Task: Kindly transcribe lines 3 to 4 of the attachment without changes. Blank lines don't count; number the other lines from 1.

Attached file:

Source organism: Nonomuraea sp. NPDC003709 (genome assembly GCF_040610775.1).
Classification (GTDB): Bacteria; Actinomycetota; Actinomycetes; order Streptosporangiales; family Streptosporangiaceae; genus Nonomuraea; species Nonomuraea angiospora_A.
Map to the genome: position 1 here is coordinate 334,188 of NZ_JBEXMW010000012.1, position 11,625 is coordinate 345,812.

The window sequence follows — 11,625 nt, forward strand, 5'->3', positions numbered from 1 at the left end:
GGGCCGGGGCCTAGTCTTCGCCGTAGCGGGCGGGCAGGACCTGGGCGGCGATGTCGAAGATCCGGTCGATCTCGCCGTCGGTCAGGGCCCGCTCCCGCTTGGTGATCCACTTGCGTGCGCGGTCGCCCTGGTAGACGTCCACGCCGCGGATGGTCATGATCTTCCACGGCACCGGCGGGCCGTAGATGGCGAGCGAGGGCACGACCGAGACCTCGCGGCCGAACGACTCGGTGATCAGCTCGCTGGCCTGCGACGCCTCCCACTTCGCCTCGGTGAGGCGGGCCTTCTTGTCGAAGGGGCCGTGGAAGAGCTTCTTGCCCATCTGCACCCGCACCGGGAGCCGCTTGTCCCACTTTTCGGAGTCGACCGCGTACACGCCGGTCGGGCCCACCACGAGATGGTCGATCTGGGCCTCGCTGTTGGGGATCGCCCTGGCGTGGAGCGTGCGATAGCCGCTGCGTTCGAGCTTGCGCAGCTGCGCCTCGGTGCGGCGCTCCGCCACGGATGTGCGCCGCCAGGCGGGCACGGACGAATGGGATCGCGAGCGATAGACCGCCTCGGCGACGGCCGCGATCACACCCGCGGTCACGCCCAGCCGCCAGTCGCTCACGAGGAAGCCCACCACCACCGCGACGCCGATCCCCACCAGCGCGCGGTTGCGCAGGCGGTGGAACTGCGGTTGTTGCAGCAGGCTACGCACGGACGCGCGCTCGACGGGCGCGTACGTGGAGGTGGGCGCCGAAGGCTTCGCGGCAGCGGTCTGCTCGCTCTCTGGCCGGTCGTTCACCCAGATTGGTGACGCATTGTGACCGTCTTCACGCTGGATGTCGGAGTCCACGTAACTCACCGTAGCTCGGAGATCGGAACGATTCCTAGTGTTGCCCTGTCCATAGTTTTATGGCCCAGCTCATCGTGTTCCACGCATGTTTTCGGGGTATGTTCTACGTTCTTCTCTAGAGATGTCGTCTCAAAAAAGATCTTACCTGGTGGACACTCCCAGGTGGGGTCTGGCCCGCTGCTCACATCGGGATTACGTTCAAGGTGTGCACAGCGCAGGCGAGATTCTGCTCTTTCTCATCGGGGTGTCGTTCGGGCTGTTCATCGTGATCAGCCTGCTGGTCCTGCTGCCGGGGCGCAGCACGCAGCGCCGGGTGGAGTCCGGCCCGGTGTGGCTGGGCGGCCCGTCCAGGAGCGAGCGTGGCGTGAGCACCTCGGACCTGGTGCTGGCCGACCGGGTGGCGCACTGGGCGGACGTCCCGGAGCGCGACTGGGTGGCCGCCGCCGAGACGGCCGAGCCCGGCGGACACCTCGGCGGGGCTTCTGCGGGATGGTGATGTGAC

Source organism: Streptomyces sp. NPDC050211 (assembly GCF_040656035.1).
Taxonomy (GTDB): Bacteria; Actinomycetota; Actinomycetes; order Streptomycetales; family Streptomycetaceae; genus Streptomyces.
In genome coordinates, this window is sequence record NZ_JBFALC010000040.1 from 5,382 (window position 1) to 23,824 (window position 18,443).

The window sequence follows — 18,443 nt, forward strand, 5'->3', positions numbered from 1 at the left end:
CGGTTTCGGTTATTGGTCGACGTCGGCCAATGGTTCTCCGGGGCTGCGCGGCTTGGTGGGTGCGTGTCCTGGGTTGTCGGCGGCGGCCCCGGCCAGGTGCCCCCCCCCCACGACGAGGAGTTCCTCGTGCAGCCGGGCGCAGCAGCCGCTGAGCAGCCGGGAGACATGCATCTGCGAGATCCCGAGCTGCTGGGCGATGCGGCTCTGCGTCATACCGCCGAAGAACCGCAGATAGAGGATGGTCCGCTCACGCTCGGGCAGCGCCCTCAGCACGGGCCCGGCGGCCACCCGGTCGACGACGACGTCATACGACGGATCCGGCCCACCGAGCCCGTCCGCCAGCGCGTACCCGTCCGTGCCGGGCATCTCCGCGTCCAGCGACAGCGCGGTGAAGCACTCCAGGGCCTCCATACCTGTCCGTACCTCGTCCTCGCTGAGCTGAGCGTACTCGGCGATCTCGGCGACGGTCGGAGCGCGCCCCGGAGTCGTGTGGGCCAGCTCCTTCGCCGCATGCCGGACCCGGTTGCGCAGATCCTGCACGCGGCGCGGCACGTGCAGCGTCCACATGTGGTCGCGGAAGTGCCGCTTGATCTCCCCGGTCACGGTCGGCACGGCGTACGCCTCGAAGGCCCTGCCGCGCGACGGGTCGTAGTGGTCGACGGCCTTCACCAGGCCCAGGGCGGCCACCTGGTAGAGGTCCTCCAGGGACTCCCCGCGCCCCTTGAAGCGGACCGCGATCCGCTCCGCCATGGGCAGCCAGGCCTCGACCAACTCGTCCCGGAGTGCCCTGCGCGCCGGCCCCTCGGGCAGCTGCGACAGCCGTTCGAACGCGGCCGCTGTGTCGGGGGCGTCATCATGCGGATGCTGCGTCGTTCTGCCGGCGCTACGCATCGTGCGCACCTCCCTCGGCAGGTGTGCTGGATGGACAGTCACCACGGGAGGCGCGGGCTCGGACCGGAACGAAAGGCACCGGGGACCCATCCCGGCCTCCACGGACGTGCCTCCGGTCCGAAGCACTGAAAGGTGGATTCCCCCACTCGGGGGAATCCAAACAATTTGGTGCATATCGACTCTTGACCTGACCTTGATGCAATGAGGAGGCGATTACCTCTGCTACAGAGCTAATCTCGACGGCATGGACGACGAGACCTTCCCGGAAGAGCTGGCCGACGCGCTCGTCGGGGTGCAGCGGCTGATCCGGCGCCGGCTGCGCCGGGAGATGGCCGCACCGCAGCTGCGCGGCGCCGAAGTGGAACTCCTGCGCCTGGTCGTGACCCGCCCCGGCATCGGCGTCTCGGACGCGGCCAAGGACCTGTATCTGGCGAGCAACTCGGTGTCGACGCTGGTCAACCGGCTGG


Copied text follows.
Map to the genome: position 1 here is coordinate 334,188 of NZ_JBEXMW010000012.1, position 11,625 is coordinate 345,812.

The window sequence follows — 11,625 nt, forward strand, 5'->3', positions numbered from 1 at the left end: